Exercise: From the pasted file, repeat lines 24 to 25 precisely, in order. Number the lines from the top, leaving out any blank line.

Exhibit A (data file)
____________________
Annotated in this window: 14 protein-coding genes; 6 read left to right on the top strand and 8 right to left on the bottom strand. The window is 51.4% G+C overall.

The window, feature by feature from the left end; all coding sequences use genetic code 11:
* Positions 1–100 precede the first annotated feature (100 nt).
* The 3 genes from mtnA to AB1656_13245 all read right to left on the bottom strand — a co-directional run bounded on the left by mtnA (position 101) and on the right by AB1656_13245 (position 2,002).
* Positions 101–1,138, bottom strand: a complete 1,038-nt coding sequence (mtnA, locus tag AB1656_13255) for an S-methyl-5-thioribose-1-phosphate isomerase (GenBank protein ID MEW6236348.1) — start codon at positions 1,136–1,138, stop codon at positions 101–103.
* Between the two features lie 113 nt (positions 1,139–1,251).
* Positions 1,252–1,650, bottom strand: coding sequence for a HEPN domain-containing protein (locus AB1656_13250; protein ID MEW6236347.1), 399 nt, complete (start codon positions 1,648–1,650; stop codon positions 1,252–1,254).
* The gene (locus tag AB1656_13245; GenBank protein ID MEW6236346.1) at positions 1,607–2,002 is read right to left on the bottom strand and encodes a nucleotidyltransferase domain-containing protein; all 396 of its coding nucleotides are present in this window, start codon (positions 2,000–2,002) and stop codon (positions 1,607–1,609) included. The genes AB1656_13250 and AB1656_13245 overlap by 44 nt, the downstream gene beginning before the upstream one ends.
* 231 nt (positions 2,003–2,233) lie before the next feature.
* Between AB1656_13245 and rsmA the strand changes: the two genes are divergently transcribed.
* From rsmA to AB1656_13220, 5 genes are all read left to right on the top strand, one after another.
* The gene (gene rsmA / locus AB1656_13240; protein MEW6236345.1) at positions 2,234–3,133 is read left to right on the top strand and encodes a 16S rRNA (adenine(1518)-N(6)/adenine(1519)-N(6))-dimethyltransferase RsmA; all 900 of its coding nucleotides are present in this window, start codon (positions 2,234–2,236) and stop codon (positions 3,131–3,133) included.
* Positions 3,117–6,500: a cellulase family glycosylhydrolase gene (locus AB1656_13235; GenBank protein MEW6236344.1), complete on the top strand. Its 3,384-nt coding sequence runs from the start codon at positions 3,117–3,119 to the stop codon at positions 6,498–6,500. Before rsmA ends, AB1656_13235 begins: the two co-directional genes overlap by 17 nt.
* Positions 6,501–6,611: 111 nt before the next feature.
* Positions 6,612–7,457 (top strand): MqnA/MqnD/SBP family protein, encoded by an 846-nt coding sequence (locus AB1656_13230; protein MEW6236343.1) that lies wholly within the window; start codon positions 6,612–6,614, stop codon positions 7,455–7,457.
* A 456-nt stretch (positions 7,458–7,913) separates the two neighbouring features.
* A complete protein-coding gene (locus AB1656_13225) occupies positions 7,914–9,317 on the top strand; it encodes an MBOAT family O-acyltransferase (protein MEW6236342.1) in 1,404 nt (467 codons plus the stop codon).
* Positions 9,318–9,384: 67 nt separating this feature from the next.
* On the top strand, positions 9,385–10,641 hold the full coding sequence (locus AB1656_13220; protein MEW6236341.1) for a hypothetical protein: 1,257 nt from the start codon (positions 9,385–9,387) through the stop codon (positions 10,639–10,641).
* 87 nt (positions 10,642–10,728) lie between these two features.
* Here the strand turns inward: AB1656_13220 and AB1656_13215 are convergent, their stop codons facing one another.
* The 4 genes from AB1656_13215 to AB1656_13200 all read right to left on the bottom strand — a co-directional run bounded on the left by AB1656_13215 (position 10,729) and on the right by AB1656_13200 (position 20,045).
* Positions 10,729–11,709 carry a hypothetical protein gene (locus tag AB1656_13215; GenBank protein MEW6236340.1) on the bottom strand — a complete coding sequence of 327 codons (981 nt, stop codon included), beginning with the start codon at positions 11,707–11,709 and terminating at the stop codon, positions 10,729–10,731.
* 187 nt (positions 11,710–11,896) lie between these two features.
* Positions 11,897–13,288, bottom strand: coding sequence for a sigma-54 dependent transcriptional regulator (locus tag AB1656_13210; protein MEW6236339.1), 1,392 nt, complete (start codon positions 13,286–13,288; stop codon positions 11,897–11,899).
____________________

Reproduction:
* 187 nt (positions 11,710–11,896) lie between these two features.
* Positions 11,897–13,288, bottom strand: coding sequence for a sigma-54 dependent transcriptional regulator (locus tag AB1656_13210; protein MEW6236339.1), 1,392 nt, complete (start codon positions 13,286–13,288; stop codon positions 11,897–11,899).